Do you remember what Darwin says about music? He claims that the power of producing and appreciating it existed among the human race long before the power of speech was arrived at. Perhaps that is why we are so subtly influenced by it. There are vague memories in our souls of those misty centuries when the world was in its childhood. -- Arthur Conan Doyle, A Study in Scarlet --
At that moment not a single sad thought entered my mind; I forgot my privation and felt soothed by the sight of the harbour, which lay there lovely and peaceful in the semi-darkness. -- Knut Hamsun, Hunger --
Just as the water of the streams we see is small in amount compared to that which flows underground, so the idealism which becomes visible is small in amount compared with what men and women bear locked in their hearts, unreleased or scarcely released. To unbind what is bound, to bring the underground waters to the surface: mankind is waiting and longing for such as can do that. -- Albert Schweitzer (1875-1965) –
In light of my Splash du Jour quote from this morning, I did some thinking about re-reading books. I found that I agree with what C.S. Lewis said -- "I can’t imagine a man really enjoying a book and reading it only once." [As an astute commenter noted, he should have included "women" -- especially since they tend to read a lot more than men do. Agreed.] As I thought about it though, I found that I myself do not actually re-read a lot of books. When it comes down to it, in my entire life of constantly reading since birth, I think I have only re-read the ones seen in the above picture. And by sheer coincidence, the ones that I have re-read the most have been written by none other than C.S. Lewis! I've read his novel Till We Have Faces at least three or four times. I love it so much. I've read his Space Trilogy, but only re-read the first in the series, Out of The Silent Planet. And I've read Lewis's Chronicles of Narnia several times over. The Bible, I've definitely read that in its entirety more than once. Then there is M. Scott Peck's The Road Less Traveled, worthy of a third reading for sure. Anna Karenina, my favourite novel of all time, I've read it twice. Tess of The D'Urbervilles by Thomas Hardy -- twice. Tolkien's Lord of the RingsTrilogy, twice -- and the second time through, I followed along in a separate book of maps like a total geek! Shakespeare's Hamlet and Romeo and Juliet I've read twice. Other than these, I've been sort of a once-through guy, always moving on to something else. It's a lot easier actually for me to think of books and authors that I WANT to read twice, like -- pretty much everything by Jose Saramago. Especially The Cave and Blindness. Several books by Margaret Atwood are deserving of a second read. I want to re-read the books of Eckhart Tolle. Philip Pullman's His Dark Materials Trilogy. Amazing books! Also, The Gormenghast Trilogy by Mervyn Peake -- I definitely want to re-read that. Some of the great novels of Alexander Solzhenitsyn, like The First Circle and Cancer Ward -- I've wanted to re-read those for a long time now. The Deptford Trilogy by Robertson Davies. Gotta put that on my re-read list also! Plus, I want to one day get around to re-reading Nicholas and Alexandra by Robert K. Massie -- for sure one of the best non-fiction books I have ever read.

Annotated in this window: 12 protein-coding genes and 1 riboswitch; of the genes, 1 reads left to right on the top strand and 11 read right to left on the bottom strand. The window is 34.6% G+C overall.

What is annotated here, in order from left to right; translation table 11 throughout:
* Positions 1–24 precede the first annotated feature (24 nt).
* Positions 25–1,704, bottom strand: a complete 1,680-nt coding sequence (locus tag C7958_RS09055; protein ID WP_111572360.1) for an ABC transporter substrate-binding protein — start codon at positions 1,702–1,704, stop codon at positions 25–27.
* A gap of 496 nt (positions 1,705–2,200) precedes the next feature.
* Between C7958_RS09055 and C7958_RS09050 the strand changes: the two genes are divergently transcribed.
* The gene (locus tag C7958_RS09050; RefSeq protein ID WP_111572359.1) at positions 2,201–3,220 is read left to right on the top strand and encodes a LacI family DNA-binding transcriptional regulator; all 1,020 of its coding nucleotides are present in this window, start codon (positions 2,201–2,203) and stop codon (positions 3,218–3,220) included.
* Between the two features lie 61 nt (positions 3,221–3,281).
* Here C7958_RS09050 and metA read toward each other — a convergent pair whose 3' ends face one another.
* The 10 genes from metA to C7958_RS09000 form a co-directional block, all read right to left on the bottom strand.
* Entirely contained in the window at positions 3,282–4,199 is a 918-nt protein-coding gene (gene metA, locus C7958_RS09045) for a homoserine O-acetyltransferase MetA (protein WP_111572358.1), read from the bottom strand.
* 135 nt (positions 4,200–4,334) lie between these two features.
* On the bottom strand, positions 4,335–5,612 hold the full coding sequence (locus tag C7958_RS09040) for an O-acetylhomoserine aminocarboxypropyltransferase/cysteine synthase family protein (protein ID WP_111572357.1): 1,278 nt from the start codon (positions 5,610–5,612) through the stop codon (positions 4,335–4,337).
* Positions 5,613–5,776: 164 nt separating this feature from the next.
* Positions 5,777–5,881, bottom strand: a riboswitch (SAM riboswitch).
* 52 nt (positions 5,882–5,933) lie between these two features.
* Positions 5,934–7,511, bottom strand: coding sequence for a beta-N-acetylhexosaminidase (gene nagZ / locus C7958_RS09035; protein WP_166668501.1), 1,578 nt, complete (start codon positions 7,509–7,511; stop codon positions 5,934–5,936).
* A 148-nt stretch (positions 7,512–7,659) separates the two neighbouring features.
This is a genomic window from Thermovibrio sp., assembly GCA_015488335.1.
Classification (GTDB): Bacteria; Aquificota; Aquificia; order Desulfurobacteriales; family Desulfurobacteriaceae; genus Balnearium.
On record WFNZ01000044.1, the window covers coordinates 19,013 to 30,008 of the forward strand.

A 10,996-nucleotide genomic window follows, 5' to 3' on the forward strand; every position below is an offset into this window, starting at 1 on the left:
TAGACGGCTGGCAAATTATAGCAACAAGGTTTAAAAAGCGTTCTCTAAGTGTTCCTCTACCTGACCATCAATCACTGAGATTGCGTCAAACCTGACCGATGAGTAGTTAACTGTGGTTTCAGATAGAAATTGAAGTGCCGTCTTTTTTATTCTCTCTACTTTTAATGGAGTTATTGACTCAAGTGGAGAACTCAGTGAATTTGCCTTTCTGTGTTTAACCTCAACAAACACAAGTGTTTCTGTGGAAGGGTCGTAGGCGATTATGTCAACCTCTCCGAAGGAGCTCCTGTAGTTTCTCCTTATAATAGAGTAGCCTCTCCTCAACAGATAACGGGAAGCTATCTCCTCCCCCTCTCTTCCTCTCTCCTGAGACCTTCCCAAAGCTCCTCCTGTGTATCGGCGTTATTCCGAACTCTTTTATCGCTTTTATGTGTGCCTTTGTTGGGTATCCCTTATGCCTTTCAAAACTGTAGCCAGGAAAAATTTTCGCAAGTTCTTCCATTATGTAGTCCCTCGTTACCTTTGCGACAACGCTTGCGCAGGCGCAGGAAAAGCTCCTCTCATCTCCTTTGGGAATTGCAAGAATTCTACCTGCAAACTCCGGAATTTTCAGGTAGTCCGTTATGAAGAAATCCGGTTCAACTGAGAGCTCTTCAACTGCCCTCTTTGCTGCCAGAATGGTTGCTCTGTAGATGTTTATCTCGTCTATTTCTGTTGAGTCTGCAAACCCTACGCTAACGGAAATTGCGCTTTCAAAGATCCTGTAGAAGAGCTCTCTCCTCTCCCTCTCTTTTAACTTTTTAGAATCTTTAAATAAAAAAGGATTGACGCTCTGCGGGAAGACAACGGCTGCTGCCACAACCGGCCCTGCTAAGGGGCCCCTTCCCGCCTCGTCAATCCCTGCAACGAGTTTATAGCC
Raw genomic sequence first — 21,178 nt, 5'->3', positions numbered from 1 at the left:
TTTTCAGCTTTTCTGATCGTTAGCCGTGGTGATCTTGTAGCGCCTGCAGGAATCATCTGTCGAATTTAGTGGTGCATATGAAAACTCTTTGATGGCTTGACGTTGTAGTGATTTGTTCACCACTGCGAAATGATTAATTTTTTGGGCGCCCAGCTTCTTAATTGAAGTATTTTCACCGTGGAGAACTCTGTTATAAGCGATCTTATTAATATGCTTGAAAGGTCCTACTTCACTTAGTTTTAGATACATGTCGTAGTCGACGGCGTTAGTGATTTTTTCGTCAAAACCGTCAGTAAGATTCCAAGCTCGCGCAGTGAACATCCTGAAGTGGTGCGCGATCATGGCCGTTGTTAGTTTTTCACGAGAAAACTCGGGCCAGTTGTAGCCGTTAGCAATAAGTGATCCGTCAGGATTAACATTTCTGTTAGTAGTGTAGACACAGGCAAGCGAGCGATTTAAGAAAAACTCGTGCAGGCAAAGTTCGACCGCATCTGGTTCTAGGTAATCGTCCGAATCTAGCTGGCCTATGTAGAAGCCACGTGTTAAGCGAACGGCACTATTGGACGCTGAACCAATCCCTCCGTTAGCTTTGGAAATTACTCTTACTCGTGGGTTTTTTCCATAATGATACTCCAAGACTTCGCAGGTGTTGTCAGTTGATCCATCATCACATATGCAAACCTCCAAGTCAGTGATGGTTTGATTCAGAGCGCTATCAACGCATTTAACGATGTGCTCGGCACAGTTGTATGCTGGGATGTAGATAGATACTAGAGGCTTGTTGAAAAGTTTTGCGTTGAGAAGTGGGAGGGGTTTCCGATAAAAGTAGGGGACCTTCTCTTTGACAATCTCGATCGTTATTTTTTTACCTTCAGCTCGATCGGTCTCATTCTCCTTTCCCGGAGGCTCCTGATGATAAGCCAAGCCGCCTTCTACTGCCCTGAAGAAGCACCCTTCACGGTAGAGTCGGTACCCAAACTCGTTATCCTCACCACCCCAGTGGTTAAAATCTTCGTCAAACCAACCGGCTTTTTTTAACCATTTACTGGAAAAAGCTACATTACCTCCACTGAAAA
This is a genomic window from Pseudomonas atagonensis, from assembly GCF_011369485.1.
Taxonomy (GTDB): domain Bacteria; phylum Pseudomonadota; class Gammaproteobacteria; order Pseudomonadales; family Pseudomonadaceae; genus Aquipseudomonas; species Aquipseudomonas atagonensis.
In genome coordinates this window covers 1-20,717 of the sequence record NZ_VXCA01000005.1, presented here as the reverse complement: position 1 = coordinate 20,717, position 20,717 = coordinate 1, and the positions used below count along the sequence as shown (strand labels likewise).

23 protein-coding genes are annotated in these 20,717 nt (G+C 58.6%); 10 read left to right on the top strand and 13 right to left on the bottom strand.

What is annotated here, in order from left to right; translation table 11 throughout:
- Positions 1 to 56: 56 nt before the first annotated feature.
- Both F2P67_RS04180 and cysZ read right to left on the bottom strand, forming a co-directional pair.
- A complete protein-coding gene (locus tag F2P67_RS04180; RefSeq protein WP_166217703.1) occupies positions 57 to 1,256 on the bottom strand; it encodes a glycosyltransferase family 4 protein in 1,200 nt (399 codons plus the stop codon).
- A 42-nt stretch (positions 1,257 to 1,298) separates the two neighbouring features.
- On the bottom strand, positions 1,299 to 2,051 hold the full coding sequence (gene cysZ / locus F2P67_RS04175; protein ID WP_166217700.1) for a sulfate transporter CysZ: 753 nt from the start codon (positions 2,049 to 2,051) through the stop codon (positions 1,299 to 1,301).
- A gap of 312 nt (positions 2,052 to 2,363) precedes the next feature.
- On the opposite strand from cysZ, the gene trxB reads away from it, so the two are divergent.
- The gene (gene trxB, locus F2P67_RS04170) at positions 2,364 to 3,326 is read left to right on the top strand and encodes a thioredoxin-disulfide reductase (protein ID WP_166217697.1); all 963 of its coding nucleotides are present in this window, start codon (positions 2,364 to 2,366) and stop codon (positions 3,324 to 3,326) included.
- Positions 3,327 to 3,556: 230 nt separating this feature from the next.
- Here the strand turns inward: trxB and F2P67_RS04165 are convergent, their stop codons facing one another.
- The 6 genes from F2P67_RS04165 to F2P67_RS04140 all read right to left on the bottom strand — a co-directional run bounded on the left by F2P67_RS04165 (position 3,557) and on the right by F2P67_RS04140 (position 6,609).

How about you? Are you a re-reader of books? Do you also have a sort of subconscious list in your mind of things you want to re-read, but simply never seem to get around to it? *****
But to do its noticing and judging, poetry balances itself on the pinprick of the moment. Slowing down, stopping yourself completely, to read and understand a poem is like trying to acquire an old-fashioned skill like drystone walling or trout tickling. -- Ian McEwan, Saturday --
myths. They teach you that you can turn inward, and you begin to get the
message of the symbols. Read other people's myths, not those of your
own religion, because you tend to interpret your own religion in terms
of facts - but if you read the other ones, you begin to get the message.
Myth helps you to put your mind in touch with this experience of being
alive. Myth tells you what the experience is. -- Joseph Campbell, The Power of Myth -- Have a great Thursday! *****